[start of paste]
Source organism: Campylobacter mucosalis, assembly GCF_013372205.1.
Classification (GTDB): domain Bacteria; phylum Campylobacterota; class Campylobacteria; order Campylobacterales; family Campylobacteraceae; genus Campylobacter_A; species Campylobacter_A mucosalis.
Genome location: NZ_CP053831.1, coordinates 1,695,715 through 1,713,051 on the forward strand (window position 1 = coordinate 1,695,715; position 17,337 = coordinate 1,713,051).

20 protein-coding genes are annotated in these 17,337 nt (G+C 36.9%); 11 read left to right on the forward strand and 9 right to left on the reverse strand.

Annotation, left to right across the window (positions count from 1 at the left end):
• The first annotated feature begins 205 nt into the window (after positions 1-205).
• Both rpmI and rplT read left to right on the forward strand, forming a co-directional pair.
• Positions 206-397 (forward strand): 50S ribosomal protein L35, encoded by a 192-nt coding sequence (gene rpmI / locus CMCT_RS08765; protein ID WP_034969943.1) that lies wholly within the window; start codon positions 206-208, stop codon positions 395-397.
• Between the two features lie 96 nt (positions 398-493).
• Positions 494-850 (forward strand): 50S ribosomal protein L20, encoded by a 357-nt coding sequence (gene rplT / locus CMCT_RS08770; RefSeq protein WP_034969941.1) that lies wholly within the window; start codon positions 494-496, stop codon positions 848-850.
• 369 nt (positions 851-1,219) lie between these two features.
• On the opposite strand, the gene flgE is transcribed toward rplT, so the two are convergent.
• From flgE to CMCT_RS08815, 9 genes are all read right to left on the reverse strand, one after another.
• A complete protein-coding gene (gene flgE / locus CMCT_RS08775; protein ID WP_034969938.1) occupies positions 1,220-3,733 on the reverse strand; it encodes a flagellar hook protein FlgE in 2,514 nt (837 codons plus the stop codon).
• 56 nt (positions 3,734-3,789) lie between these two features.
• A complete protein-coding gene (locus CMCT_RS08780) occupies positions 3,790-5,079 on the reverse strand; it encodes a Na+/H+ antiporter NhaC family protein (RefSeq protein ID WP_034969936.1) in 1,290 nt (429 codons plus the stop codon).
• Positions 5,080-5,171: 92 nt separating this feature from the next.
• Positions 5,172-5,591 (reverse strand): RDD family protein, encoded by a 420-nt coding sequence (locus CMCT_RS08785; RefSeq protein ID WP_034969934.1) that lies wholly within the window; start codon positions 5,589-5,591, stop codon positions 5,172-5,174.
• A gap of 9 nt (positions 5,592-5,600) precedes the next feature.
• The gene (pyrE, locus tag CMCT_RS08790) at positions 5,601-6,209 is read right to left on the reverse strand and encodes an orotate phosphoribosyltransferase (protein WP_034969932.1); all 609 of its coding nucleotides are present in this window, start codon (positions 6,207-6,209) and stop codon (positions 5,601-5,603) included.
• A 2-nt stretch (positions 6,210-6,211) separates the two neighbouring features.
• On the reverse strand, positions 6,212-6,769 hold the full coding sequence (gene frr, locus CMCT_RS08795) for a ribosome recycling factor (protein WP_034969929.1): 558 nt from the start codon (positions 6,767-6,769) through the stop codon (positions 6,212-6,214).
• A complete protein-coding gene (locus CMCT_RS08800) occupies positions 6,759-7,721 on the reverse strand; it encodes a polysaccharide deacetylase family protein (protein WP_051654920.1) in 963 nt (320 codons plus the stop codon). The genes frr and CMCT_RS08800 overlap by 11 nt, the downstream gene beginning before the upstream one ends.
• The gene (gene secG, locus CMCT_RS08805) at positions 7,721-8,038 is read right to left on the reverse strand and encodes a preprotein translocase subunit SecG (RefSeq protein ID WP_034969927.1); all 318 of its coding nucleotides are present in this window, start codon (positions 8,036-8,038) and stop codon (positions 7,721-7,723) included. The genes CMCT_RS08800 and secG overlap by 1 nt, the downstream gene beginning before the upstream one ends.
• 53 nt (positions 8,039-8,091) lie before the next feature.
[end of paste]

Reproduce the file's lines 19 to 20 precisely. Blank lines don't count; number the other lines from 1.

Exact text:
• A gap of 9 nt (positions 5,592-5,600) precedes the next feature.
• The gene (pyrE, locus tag CMCT_RS08790) at positions 5,601-6,209 is read right to left on the reverse strand and encodes an orotate phosphoribosyltransferase (protein WP_034969932.1); all 609 of its coding nucleotides are present in this window, start codon (positions 6,207-6,209) and stop codon (positions 5,601-5,603) included.